This post is also available in: עברית (Hebrew)
The IDF’s Computer Service Directorate is currently developing goggles that are similar to “Google Glass”. They are designed to be worn by combat fighters in the field, to receive real time important data, such as the location of enemy forces, what lies behind a wall, how many people man the adjacent position, and so on. The new device is designed to provide fighters additional information and to prevent friendly fire.
According to the IDF’s website, the Computer Service Directorate is currently developing numerous technological innovations. Sources at the directorate note that “Operation Protective Edge” was the most technological campaign in the IDF’s history. Command and control systems shadowed the forces deep into the battlefield; forces were flown in and shipped in to the campaign; the participating forces received clear and sharp real time images. All this made for easier, life-saving decision making. The recent campaign further highlighter the importance of mobility during battle. This constitutes a real torque. For this reason, it will receive further technological backing in the form of upcoming innovations. Ever since “Operation Protective Edge”, the Computer Service Directorate has been busy churning out various cutting edge technological advances, some of which were considered sci-fi not so long ago.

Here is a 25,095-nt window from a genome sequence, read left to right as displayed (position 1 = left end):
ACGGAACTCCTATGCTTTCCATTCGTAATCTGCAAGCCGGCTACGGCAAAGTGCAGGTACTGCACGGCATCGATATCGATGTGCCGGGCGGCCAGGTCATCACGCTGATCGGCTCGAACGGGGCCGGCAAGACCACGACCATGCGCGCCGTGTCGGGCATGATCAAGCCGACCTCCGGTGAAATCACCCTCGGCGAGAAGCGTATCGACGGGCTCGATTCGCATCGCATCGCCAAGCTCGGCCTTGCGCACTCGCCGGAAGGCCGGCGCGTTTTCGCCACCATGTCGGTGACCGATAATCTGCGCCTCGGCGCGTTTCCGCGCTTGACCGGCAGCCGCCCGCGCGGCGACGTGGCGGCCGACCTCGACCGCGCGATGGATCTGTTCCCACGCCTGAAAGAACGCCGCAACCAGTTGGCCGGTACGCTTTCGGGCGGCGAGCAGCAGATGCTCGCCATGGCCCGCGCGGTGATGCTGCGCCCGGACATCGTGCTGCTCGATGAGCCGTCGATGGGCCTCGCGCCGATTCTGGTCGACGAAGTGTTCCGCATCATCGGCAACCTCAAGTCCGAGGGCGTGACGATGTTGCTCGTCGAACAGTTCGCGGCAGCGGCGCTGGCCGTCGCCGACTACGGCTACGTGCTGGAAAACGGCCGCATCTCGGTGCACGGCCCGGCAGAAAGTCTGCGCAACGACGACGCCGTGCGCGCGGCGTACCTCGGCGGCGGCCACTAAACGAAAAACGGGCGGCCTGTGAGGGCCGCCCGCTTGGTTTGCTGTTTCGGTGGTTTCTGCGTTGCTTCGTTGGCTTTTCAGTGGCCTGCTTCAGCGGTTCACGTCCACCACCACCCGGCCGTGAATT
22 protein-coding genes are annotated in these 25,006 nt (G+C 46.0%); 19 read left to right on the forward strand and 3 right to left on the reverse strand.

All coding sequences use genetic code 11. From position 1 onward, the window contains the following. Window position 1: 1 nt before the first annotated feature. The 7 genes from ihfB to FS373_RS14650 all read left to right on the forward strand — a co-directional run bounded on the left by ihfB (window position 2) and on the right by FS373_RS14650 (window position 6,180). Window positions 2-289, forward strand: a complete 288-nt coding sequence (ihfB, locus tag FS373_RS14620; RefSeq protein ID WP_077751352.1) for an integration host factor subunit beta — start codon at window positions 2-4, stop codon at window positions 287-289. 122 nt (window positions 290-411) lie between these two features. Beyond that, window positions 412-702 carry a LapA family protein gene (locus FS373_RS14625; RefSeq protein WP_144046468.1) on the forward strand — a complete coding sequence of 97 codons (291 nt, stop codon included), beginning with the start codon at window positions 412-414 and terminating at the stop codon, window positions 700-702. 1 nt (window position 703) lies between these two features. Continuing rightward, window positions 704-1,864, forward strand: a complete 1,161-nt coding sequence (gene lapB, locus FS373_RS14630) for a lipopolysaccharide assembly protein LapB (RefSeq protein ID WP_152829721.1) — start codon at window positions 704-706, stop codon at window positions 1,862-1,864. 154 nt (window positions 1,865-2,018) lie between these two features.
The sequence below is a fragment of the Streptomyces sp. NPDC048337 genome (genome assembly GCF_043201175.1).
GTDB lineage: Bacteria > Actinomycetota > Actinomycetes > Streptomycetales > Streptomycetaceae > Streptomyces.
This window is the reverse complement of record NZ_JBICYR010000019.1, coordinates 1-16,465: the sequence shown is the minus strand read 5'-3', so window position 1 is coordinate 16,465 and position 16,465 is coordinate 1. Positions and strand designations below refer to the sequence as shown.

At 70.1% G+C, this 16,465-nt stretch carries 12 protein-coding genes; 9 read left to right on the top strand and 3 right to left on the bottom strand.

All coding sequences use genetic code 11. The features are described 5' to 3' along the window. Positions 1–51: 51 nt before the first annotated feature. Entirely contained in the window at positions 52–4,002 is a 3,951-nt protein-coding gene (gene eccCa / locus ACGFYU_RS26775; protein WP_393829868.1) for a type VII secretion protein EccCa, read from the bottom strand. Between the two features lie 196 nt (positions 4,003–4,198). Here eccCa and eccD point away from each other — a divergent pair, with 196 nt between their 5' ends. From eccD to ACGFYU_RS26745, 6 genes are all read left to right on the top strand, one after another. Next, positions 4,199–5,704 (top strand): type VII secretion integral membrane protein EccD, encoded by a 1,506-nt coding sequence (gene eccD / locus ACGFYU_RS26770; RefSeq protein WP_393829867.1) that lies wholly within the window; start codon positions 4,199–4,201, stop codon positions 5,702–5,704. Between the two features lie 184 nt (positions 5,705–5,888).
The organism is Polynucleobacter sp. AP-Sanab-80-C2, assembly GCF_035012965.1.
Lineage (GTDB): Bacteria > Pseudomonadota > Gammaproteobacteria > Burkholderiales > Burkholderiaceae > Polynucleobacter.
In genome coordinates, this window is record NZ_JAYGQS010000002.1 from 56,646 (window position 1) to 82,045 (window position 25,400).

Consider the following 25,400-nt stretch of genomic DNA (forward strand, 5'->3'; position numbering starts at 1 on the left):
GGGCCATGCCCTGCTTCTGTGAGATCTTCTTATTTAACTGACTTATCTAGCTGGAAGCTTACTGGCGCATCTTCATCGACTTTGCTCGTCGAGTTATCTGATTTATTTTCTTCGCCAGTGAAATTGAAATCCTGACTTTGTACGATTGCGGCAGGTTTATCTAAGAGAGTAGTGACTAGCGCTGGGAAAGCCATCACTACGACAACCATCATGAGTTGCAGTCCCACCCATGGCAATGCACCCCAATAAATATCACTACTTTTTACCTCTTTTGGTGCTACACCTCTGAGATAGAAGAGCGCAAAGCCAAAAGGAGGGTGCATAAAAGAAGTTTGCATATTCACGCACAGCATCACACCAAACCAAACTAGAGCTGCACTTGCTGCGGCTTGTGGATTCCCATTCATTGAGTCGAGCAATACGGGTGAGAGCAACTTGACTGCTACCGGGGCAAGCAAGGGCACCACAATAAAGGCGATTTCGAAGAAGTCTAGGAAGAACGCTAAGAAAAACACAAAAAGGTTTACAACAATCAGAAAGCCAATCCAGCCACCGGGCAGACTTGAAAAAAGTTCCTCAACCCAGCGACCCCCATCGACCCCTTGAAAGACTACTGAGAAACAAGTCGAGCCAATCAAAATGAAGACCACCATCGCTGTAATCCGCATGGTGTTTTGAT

Currently under development, are tablet-based applications across the board, from the level of the commander in the field all the way to the IDF Chief of Staff. One such application is already operational in the field of military logistics. This application is based on a mobile platform – mobile logistic transportation. It shows, on the tablet screen, comprehensive data concerning all means of transports, such as trucks which carry weapons and ammunition. Each commander can receive updated data concerning incoming supply to his or her own unit, as well as transportation means bound for other, neighboring units.
In the course of 2015, the directorate is planning to develop and subsequently unveil applications which would assist combat fighters in the battlefield. These innovations will range from target identification, an IDF alert application, and so on.
Another idea is the development of an application to identify fallen soldiers. Staffs from the IDF’s Chief Military Rabbinate will use tablets to identify bodies according to biometric samples. This is but one example to expedited processes, such as post-mortem identification, right on the battlefield, as quickly as possible.
Another idea is an application akin to “WhatsApp”. The goal is to feature improved communication between soldiers. This application, which is designed to run on the IDF’s encrypted network, will constitute a kind of one stop shop of download options. Each soldier will be able to download relevant information, in a way very similar to civilian news, transport and shopping applications.
User experience: after “Operation Protective Edge”, experts from the IDF’s Computer Service Directorate followed the various uses and applications of cutting edge technologies, and concluded that user experience is very important when it comes to emergency situations too. Consequently, development is underway of innovative gear featuring improved soldiers’ user-experience.